Alexander The New Jim Crow Analysis

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Alexander focuses a chapter on the silent truth of mass incarceration of blacks across the country, attempting to compare it to the actual Jim Crow era while pointing out the differences. The parallels between the systems of control seem obvious while there are significant differences that Alexander highlights and tries to shrink, such as the assumption that Jim crow was race-based, when in fact laws were race-neutral but were set up in a way to make it seem otherwise. The argument stands with the parallel between Jim Crow and the drug war. Alexander says that laws having to do with the sale and use of drugs are supposedly “race neutral” but enforced in a “highly discriminatory fashion.” She argues that the drug war is set up to target African …show more content…
CNN and the New York Times fail to come out and recognize it as well. The numbers are there; mass incarceration of black males are freakishly close to those in the age of slavery. Missing black men and unmarried women with a 26% sex gap is not because of pure laziness, but because there are under control of the criminal system, according to Alexander. Her method of separating blacks and whites is clear as if white crime is completely ignored, but does not provide numbers of how much drug crime is actually committed within the two races. The main parallels “mapped” between Jim Crow and mass incarceration are the historic origins, where white elites want to exploit adversity of poor whites purely for economic/political gain, legalized discrimination by branding blacks as felons, exclusion from juries, being ignored by courthouses, racial segregation, and as mentioned before, symbolic production of race. To make a just argument, there are a number of significant differences between the two. The public hostility between the races are not there the way they used to be, rather there is racial indifference instead. The fact that there are white victims makes it seem like there is equality even if the …show more content…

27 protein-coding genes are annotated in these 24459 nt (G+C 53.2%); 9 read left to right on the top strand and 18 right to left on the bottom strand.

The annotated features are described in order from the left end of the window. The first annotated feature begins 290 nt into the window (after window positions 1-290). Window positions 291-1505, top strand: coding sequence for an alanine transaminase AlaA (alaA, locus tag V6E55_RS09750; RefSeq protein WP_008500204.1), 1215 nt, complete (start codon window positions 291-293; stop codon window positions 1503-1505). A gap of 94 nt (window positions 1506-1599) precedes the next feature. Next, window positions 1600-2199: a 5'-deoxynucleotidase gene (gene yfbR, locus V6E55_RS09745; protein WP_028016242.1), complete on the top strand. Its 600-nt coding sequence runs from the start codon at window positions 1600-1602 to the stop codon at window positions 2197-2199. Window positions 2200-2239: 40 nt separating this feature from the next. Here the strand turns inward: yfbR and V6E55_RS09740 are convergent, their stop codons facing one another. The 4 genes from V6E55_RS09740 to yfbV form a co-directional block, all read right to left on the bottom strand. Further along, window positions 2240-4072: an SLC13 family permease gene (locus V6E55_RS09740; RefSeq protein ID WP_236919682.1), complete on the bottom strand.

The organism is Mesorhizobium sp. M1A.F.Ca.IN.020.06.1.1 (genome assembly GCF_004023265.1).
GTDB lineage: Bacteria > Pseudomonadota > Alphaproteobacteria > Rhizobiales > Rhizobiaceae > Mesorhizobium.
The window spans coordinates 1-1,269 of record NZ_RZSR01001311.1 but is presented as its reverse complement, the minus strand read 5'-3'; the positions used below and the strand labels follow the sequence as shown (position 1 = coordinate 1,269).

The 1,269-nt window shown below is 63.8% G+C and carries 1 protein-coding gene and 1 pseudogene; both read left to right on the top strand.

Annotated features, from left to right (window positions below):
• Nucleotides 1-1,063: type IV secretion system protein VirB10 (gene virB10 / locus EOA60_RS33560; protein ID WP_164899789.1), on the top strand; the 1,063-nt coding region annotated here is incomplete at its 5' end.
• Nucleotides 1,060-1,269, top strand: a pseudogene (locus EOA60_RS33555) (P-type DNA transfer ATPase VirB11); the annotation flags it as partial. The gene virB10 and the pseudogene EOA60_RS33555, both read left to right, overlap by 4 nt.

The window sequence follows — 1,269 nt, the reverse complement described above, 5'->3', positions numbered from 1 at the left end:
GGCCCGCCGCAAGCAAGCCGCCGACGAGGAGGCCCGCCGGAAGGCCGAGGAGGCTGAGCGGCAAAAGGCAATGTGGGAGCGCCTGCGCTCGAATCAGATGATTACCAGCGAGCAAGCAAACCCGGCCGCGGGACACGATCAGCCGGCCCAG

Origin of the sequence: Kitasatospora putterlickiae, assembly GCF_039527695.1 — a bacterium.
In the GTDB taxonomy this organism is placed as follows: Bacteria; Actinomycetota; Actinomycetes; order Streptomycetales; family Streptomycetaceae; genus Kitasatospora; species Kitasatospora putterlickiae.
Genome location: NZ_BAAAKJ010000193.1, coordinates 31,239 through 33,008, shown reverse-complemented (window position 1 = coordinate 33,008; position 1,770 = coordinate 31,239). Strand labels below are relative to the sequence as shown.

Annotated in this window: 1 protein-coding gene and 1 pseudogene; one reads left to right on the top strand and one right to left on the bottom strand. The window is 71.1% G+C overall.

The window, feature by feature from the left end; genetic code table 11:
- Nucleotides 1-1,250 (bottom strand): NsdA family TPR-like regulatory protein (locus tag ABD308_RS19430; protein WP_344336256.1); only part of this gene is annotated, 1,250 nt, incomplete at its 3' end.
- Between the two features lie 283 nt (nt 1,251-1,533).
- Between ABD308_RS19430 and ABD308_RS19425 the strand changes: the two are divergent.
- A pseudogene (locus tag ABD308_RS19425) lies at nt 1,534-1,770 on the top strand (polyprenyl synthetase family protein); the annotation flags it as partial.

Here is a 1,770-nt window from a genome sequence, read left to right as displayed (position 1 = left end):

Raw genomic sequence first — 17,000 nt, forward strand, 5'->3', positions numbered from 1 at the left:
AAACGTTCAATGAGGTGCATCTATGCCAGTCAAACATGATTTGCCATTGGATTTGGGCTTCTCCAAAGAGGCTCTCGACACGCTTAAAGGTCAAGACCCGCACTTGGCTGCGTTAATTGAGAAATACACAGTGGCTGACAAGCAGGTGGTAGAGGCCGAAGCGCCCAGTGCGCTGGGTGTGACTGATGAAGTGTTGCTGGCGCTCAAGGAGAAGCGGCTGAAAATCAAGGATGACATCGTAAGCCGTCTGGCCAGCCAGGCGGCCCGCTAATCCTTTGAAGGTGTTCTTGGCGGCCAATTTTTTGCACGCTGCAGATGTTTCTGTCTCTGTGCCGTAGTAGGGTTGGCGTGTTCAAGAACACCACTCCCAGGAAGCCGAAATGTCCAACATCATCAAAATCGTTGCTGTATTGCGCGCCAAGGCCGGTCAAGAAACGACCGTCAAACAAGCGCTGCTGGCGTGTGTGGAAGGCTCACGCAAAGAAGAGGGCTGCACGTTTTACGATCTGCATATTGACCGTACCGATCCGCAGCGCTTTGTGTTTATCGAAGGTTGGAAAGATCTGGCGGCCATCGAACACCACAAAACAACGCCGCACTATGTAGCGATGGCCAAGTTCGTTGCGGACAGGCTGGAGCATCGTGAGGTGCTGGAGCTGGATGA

Mass incarceration is looked at in a little more detail, specifying the immorality and dehumanizing of prisoners by deputies and throughout the process as a whole, helping to make a visualization of the adversity that the disproportionate majority of black criminals face. The judicial system is unfair in a way that laws cannot defend, while those in court without experience have a hard time defending themselves and are humiliated. What Irwin explains as far as degradation is not something that goes away; it most likely stays with the criminals forever just as they are branded as such on paper after they are let

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